As well, there will be construction on Hwy 60 between Huntsville and the West Gate, adding to more potential delays.

If you’re coming from the GTA, consider entering via the East Gate. Here’s how: take Hwy 35/115 north to Peterborough, 28 north to Bancroft, and 62 and 127 north to Whitney, west on 60 and access the park through the East Gate (about 5 minutes from Whitney). Generally, there is less traffic congestion and quicker access to park facilities taking this travel route.

Remember to fill up your gas tank on your way into the park. The last gas stations along Highway 60 are in Huntsville or Dwight from the west, or in Whitney to the east.

Also, while the Highway 60 Corridor gets extremely busy, Algonquin North is the perfect spot for some autumn solitude. Why not plan a trip to Achray, Kiosk or Brent Campgrounds?

You could also consider Mikisew, Restoule, Lake St Peter, or Samuel de Champlain provincial parks.

map

Bonus: driving around the northern edges of Algonquin is a can’t-miss autumn adventure all on its own!

6. Okay, I’m entering via the uber-busy West Gate…what should I know?

Algonquin traffic
We work hard to process visitors as efficiently as possible. Please have payment ready

We work hard to process visitors as efficiently as possible. Please have payment ready.

Payment lanes will be in place at the West Gate. Visitors should ensure that they have their payment ready and remain in your vehicle. Credit, debit and cash are accepted. Please note that Amex cards are no longer accepted.

Moral of the story: this isn’t a good place to stop. Try to pass through West Gate as efficiently as possible, stopping for washroom breaks further inside the park.

If you are also exiting the park via the West Gate, please be advised westbound traffic will not be able to enter the parking area and should not plan on using these washrooms as they leave the park. Instead, plan to use washrooms located elsewhere in the park before leaving.

7. How will I know if there’s traffic / the park’s full already?

During busy fall colour weekends, park staff will post regular updates on traffic and conditions on Algonquin’s Twitter .  You can also follow the park’s Facebook page  for general fall colours updates.

For information on your drive to the park, the 511 travel information service offered by MTO (Twitter or online) provides up-to-date information on traffic and traffic accidents on provincial highways. Please check this service the day of your arrival and avoid any potential delays.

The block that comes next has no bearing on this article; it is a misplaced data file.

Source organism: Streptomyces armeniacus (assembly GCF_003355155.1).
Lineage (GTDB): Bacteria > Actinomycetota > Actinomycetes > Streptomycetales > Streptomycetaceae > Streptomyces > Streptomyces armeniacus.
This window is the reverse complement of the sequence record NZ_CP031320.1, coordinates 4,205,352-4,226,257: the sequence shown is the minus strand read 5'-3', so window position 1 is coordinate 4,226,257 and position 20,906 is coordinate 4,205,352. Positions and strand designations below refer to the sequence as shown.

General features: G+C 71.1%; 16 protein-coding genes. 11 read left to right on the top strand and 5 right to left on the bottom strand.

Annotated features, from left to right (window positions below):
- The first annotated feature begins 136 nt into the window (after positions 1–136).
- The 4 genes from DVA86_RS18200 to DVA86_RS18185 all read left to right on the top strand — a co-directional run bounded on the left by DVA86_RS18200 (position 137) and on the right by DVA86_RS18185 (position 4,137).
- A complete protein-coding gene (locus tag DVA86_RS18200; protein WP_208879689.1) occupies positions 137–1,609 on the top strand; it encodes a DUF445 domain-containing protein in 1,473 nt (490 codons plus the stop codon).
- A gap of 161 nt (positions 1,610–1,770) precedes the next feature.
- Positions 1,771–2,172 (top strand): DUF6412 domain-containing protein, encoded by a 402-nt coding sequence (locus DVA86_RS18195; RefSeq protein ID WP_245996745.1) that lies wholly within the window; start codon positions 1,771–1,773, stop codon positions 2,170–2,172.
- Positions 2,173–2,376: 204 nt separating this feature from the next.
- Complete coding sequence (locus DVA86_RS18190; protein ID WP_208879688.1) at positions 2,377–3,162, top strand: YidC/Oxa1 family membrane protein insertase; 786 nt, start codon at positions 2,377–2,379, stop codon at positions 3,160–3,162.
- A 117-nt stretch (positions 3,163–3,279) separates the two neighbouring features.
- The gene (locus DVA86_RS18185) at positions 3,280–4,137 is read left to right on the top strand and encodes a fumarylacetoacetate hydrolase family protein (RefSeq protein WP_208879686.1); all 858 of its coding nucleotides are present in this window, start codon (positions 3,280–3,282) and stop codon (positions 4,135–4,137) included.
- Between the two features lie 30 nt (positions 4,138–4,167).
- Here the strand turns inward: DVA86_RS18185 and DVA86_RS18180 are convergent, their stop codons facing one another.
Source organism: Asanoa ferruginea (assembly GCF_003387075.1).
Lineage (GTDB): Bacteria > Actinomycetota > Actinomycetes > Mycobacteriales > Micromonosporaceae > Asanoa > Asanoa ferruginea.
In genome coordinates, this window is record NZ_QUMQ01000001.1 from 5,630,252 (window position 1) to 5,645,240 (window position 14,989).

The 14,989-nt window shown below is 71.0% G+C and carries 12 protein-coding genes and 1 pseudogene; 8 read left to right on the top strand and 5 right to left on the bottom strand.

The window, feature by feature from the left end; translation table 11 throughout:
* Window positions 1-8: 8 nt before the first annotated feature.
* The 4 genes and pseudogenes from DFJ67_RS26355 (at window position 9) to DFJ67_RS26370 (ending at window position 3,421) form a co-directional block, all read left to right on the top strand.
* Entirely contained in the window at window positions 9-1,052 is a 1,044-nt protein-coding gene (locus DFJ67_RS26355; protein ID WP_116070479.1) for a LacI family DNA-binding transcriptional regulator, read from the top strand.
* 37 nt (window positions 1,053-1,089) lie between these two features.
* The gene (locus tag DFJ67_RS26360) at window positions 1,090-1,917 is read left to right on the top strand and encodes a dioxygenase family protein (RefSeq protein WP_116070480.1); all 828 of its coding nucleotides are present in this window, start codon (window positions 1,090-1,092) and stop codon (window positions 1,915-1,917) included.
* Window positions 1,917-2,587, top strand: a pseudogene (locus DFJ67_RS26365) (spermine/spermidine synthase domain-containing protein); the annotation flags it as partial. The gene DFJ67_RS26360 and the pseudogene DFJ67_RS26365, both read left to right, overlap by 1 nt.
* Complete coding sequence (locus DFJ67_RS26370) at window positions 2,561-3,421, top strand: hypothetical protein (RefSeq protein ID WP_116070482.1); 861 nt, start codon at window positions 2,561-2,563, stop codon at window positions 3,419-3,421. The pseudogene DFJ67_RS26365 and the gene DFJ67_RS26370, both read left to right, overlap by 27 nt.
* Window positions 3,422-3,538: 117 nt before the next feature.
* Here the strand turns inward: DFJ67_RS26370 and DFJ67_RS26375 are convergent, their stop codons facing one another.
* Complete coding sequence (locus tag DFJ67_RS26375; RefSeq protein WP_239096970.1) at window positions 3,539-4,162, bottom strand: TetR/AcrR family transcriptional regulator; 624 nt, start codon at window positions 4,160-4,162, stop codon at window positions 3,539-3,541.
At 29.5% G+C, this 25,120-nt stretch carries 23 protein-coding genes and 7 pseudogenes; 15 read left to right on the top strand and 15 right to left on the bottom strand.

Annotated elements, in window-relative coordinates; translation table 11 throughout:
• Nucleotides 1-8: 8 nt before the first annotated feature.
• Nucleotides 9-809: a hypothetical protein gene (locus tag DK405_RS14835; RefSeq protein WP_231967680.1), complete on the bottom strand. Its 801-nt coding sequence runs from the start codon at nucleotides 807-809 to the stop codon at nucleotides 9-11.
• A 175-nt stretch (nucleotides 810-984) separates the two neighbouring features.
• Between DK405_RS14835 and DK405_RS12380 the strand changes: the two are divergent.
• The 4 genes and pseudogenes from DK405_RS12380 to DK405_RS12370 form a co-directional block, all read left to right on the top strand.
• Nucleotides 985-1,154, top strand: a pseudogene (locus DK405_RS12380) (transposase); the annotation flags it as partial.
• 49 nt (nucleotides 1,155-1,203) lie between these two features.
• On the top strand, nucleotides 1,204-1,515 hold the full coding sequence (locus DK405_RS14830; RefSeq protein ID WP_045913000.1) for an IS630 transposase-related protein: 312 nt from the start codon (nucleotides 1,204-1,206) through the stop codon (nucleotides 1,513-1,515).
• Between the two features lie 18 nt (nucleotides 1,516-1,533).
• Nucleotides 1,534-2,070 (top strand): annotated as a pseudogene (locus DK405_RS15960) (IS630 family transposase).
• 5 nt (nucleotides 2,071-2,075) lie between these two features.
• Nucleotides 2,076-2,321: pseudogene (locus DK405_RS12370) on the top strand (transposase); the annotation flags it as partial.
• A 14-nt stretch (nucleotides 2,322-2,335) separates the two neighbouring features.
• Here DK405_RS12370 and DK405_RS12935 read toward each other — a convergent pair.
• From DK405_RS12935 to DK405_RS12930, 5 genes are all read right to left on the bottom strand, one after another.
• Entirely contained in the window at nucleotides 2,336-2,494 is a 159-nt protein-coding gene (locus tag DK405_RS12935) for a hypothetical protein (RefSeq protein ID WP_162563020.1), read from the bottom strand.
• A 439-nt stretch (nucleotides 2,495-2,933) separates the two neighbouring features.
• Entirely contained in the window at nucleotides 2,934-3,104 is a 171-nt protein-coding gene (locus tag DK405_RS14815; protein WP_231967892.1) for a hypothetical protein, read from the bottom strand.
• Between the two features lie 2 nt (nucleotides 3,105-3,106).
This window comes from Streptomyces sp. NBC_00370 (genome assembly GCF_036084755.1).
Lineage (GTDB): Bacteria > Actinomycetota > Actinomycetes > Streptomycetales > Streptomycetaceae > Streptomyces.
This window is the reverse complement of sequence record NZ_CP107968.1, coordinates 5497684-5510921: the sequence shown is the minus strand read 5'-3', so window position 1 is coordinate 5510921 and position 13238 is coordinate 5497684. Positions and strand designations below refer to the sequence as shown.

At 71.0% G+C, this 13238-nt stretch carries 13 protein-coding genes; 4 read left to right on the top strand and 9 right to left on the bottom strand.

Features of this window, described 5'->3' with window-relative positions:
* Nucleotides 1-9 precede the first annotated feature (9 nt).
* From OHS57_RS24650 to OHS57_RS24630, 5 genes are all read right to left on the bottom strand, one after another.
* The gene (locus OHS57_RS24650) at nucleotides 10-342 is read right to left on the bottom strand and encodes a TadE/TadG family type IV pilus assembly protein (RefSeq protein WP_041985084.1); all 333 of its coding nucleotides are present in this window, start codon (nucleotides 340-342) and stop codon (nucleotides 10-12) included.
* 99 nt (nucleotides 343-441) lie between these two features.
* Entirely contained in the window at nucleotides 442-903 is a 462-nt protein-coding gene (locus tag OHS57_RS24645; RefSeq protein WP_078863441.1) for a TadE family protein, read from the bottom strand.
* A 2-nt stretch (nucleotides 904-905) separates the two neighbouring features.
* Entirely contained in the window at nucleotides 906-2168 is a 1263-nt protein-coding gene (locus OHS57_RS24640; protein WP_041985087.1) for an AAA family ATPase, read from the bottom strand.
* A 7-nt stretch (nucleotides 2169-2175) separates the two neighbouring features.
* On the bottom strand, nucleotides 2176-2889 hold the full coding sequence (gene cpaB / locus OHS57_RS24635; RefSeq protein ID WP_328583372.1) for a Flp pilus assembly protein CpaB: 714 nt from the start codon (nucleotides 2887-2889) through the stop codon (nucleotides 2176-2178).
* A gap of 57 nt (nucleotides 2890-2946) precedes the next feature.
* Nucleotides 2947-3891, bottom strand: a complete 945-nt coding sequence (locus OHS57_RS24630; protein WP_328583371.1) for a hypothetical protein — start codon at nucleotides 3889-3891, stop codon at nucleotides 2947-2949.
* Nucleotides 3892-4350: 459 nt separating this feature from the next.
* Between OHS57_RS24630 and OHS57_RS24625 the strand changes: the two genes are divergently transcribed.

8. Where can I park?

Algonqiun fall parking
Please do not leave valuables in your vehicle

Park only in designated parking lots along Highway 60. Parking along the roadways or in an areas that restrict or block access may result in your vehicle being towed.

If a trail is posted as closed and there are blockades to a trail entrance this means that both the parking lot and trail are closed. Do not park on the highway and walk up the driveway and hike the trail.

Your safety is paramount and your cooperation will reduce traffic congestion and assist in everyone’s enjoyment of the park.

9. Where are the washrooms?

While there are washrooms located at the West Gate, there can often be long lineups during peak times in the day which can result in traffic congestion.

Instead, please take advantage of the other park facilities, picnic grounds and many of the park’s trailheads which have flush and vault toilets.

Algonquin map
Click to expand

10. Is there anything I need to know about the hiking or bike trails?

Before heading out, always check the length, difficulty and time required to complete the trail. Allow enough time to get back to your vehicle before dusk (we suggest leaving a 30-minute cushion). Don’t forget to wear trail- and weather-appropriate footwear and clothing.

Note: The Hardwood Lookout Trail will be closed on five weekends, including some Fridays, in 2020: Sept. 12-13, Sept. 19-20, Sept. 25-27, Oct. 2-4, Oct. 9-12, Oct. 17-18.

11. Is the Visitor Centre open?

Yes, the Algonquin Visitor Centre is open. The viewing deck, art room, exhibits, washrooms and bookstore are open daily from 9:00 a.m. to 5:00 p.m. The theatre and restaurant remain closed.

To address overcrowding and promote physical distancing in the Visitor Centre, we will continue to limit occupancy. If the building is at capacity, you will be required to wait in line for entry.

12. Where can I grab lunch?

While there are concessions open along Highway 60, consider packing a picnic and stop at one of the many of the park’s picnic areas.